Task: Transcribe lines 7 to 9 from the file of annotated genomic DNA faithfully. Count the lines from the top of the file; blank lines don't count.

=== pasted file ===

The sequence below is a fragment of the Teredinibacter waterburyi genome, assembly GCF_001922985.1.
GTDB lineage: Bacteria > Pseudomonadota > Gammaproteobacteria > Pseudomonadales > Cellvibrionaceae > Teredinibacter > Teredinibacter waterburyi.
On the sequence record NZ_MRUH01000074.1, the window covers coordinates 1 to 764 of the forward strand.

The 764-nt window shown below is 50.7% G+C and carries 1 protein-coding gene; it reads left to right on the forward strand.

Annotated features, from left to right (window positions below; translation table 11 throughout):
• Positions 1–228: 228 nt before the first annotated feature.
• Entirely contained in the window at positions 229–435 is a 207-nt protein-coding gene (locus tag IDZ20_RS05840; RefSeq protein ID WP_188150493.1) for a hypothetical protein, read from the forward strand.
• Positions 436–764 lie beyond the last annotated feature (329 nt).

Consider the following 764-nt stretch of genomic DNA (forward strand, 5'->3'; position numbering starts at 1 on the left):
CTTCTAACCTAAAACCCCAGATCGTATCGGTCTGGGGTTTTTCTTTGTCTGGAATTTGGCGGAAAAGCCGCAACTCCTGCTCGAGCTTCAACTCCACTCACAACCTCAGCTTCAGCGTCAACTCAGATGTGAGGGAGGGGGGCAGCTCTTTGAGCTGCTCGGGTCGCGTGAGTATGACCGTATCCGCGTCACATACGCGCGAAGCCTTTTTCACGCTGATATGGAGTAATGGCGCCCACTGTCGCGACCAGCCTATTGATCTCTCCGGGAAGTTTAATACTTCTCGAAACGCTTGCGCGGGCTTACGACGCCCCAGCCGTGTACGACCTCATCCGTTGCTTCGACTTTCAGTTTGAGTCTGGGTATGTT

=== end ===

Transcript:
• Entirely contained in the window at positions 229–435 is a 207-nt protein-coding gene (locus tag IDZ20_RS05840; RefSeq protein ID WP_188150493.1) for a hypothetical protein, read from the forward strand.
• Positions 436–764 lie beyond the last annotated feature (329 nt).

Consider the following 764-nt stretch of genomic DNA (forward strand, 5'->3'; position numbering starts at 1 on the left):